Some subtle tells and anti-tells, and some fonts leakage: Release v0.1.4434.0

One of the mechanics SpyParty shares with poker is the concept of a tell. In poker, a tell is when a player has some behavior that gives away information about their hand, like whether they’re bluffing. In SpyParty, we use the word tell to indicate something that implicates a character as the Spy; we have hard tells, which are things like animations only the Spy will do, so if you see one of these, shoot the person, soft tells, which are more deductive, like an audio cue that somebody in a conversation is the Spy, and behavioral tells, which are characters acting in a way that raises suspicion.

We also have anti-tells, which is what we call things that only an NPC can do, so if you see one of these, you know you can safely lowlight that character. Hard anti-tells are always high-priority bugs that need fixing relatively quickly, because a good Sniper can get a lot of 100% safe lowlights over the course of a game if there is an extant anti-tell.

These tells and anti-tells are usually very subtle, as this post about a walking anti-tell demonstrates. The finder of that anti-tell, canadianbacon, has become known for finding these, and today’s examples are no different.

So Rude!

First up, sometimes when the Spy would talk, and an NPC would interrupt the Spy, the other people in the conversation would not look at the interrupter. What should happen is the latest person to talk always gets looked at, and I was never able to figure this one out completely, but I think I fixed it anyway, along with three other bugs that popped up along the way.

In this example, the Spy is “yellow Danger”, and “Blondo” interrupts while the Spy is talking, but you can see everybody is still looking at the Spy.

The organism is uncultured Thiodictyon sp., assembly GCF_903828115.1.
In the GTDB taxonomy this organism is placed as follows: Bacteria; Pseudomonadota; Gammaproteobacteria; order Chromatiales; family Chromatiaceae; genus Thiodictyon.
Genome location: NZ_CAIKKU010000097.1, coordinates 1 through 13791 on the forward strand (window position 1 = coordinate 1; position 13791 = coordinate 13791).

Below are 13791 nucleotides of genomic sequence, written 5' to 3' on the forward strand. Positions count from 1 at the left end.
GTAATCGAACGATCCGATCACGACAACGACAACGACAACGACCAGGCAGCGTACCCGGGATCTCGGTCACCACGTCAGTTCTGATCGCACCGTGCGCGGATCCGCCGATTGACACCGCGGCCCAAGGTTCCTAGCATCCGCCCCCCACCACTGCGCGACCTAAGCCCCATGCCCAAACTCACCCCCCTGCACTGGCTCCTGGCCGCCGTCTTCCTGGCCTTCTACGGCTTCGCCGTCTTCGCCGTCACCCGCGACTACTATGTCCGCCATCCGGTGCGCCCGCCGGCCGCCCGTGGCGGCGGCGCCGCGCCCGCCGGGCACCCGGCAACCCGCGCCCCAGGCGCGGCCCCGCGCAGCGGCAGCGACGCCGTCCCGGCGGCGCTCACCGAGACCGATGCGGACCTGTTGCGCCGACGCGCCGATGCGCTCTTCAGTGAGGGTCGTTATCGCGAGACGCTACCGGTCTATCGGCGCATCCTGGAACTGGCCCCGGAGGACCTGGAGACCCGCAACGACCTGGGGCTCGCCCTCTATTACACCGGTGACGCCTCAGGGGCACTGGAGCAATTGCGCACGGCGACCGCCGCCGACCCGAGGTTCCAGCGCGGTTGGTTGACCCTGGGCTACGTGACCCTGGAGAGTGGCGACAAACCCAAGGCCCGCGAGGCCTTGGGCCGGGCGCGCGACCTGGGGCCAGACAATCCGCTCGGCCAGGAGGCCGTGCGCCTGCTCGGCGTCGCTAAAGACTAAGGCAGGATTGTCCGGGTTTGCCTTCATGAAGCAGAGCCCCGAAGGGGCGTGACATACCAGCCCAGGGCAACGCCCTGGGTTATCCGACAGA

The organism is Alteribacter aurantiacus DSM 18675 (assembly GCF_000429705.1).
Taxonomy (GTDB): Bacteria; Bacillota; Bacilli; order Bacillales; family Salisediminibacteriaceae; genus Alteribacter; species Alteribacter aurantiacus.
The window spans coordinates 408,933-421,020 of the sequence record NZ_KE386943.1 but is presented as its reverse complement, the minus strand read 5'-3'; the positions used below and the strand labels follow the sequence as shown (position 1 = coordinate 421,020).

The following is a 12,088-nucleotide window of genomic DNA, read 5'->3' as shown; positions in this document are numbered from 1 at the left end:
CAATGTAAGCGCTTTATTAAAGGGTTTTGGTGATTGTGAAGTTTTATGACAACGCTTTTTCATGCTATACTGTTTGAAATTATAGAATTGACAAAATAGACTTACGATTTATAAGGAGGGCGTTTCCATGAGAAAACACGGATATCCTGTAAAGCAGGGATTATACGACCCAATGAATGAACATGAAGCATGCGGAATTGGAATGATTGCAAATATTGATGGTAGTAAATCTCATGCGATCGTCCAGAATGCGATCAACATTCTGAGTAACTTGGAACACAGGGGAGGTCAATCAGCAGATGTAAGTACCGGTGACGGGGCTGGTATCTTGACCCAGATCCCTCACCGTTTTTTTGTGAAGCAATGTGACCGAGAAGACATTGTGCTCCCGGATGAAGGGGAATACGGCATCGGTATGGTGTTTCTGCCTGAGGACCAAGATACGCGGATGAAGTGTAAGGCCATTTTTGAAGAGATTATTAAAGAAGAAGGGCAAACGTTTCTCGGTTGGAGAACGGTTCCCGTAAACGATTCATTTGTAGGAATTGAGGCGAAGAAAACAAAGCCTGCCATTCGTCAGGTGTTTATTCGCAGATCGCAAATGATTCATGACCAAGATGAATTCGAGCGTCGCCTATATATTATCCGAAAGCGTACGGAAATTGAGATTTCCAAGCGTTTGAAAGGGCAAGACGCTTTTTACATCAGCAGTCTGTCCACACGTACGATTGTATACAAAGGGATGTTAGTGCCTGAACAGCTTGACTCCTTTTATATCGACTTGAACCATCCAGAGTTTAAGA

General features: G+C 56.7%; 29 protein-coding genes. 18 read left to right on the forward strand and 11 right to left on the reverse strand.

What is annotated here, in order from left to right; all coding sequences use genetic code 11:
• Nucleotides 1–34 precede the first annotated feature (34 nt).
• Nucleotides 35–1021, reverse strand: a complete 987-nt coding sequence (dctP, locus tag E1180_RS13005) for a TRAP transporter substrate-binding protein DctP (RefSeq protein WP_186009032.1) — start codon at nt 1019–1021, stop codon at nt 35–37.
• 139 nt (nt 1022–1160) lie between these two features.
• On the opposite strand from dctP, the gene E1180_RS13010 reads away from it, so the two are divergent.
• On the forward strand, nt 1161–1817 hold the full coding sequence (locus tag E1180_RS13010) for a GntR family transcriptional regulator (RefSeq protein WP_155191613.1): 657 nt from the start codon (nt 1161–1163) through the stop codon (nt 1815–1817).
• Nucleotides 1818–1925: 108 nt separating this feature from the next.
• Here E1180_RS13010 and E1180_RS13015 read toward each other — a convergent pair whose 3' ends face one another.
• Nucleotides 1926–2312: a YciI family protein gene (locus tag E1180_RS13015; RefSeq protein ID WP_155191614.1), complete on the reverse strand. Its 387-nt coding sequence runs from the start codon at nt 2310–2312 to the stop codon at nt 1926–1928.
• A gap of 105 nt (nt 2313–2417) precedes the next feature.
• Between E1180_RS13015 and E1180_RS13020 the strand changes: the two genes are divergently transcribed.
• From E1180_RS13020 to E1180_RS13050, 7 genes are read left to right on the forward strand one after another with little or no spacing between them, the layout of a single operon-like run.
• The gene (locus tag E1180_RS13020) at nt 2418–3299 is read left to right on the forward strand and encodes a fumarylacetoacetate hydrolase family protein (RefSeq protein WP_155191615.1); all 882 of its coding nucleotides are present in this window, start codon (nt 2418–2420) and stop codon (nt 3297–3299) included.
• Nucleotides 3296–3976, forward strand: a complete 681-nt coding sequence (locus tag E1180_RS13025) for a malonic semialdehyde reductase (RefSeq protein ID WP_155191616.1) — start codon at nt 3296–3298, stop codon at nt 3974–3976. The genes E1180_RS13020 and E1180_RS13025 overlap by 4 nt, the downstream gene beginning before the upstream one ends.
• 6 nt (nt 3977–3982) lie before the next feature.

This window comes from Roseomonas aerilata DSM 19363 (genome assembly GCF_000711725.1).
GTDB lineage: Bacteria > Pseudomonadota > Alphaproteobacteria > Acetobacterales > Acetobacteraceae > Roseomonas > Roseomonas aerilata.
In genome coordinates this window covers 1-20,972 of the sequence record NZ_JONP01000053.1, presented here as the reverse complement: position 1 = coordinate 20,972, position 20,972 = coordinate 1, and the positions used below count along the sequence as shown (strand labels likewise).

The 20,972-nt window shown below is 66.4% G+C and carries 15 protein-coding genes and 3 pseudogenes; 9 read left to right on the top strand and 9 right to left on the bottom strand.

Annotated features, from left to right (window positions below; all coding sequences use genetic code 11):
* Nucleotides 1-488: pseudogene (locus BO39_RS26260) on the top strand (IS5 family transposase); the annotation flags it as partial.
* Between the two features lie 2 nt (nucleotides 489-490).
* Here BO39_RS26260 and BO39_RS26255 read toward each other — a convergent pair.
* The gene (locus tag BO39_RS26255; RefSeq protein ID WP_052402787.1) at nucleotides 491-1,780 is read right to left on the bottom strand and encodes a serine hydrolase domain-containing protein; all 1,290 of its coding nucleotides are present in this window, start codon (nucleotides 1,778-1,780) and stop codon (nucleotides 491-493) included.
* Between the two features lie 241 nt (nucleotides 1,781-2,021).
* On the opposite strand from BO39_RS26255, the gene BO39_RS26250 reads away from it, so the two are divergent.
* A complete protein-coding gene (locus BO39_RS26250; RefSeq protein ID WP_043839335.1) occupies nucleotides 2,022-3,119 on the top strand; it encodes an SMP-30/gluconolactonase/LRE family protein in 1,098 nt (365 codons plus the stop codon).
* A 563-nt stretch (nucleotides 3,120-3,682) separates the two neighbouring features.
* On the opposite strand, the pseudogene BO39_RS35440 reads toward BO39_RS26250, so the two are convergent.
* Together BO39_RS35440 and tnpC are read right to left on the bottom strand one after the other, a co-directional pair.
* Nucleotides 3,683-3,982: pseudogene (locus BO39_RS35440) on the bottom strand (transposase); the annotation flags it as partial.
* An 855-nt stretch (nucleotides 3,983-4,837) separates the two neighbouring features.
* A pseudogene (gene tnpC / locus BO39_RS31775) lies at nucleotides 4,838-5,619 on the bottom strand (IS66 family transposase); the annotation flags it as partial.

In real life you should ignore people who interrupt, but that wasn’t what the code I actually wrote was supposed to be doing. Perhaps it was trying to tell me something about etiquette.

This is the kind of subtlety we’re talking about. In the bug report thread for this anti-tell, even other elite players were impressed by canadianbacon‘s observation skills. Here’s kcmmmmm, one of the top players, commenting in the thread:


So I fixed this, and while I was in there, I added a long-requested feature. In live games where you’re the Spy, you get to see arrows in the conversations that tell you who is talking, who the previous talker was, and who is going to be next. This lets you exactly mimic the NPC conversation etiquette. These arrows were not shown in replays, though, which made bugs like these hard to narrow down, and also made closely studying the conversation flow harder, so to help debug this problem while I was doing it, and to help with problems like this in the future, I added the conversation arrows to replays and spectation:


Everybody waits their turn to talk. Sometimes.

I’m a little nervous this is going to get more Spies shot as players like canadianbacon make a study of NPC conversation behavior, but we shall see…

In adding the arrows, I found and fixed a subtle timestamp bug in the replay events, so hopefully those will be a bit more accurate in the future, it turns out they could drift a bit if a bunch of events happened close together. And then there was another bug where the talk spawned by contacting the Double Agent wasn’t changing the previous talker arrow, and potentially didn’t get recognized as a full talk, and that’s fixed too. I’m sure there are more in there that players will find.

Pick a Direction